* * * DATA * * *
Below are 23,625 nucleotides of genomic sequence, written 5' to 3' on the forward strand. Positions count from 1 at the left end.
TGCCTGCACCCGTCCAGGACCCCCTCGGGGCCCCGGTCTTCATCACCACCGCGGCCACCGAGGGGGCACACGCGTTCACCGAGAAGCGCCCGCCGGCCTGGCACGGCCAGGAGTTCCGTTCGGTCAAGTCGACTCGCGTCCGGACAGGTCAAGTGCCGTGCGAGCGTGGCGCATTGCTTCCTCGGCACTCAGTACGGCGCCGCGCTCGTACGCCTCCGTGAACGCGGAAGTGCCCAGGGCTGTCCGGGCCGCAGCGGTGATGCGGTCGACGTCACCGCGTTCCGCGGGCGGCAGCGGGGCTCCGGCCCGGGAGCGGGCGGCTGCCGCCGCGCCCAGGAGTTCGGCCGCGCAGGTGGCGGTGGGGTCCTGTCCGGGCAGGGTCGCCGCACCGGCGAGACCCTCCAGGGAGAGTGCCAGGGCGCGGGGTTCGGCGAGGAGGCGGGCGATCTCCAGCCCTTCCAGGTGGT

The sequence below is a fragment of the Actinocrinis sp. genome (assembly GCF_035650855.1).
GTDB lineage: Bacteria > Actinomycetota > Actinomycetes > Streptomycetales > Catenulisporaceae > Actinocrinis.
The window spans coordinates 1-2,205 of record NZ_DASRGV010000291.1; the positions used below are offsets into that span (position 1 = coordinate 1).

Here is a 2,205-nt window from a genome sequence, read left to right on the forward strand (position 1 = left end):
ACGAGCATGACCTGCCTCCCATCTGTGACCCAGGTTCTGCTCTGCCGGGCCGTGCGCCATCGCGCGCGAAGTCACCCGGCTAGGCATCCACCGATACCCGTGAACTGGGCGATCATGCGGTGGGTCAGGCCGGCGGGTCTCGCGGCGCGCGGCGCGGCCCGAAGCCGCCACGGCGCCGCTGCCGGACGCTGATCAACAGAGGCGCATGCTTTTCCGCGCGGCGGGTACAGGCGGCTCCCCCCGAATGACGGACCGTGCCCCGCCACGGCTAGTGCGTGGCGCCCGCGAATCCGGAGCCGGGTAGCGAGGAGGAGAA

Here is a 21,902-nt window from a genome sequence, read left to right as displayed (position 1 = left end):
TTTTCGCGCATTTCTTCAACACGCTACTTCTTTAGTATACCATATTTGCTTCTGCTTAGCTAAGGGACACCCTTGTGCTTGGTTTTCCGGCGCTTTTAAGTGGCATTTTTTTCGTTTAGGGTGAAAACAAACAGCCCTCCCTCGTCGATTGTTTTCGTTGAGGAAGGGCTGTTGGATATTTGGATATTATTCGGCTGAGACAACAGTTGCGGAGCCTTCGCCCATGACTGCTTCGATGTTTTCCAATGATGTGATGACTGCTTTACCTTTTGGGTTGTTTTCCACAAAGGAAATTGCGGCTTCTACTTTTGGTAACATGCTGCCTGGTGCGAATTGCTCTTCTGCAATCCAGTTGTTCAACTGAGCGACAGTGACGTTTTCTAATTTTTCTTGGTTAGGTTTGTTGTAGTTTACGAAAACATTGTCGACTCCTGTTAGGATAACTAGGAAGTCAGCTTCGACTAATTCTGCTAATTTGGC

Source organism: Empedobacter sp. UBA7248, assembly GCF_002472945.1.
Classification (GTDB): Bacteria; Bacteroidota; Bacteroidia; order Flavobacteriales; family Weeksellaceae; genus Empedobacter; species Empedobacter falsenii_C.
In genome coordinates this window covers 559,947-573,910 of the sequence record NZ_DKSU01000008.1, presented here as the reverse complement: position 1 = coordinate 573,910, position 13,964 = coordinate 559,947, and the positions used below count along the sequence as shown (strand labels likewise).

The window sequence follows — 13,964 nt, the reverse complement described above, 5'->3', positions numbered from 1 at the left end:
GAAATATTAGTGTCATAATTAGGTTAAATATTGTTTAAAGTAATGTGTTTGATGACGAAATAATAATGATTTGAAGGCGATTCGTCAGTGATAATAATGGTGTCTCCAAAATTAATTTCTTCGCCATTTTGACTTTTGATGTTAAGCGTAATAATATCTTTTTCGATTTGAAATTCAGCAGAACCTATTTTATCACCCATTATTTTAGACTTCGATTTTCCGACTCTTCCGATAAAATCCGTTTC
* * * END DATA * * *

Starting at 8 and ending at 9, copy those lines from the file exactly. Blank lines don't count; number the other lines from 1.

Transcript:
Here is a 21,902-nt window from a genome sequence, read left to right as displayed (position 1 = left end):
TTTTCGCGCATTTCTTCAACACGCTACTTCTTTAGTATACCATATTTGCTTCTGCTTAGCTAAGGGACACCCTTGTGCTTGGTTTTCCGGCGCTTTTAAGTGGCATTTTTTTCGTTTAGGGTGAAAACAAACAGCCCTCCCTCGTCGATTGTTTTCGTTGAGGAAGGGCTGTTGGATATTTGGATATTATTCGGCTGAGACAACAGTTGCGGAGCCTTCGCCCATGACTGCTTCGATGTTTTCCAATGATGTGATGACTGCTTTACCTTTTGGGTTGTTTTCCACAAAGGAAATTGCGGCTTCTACTTTTGGTAACATGCTGCCTGGTGCGAATTGCTCTTCTGCAATCCAGTTGTTCAACTGAGCGACAGTGACGTTTTCTAATTTTTCTTGGTTAGGTTTGTTGTAGTTTACGAAAACATTGTCGACTCCTGTTAGGATAACTAGGAAGTCAGCTTCGACTAATTCTGCTAATTTGGC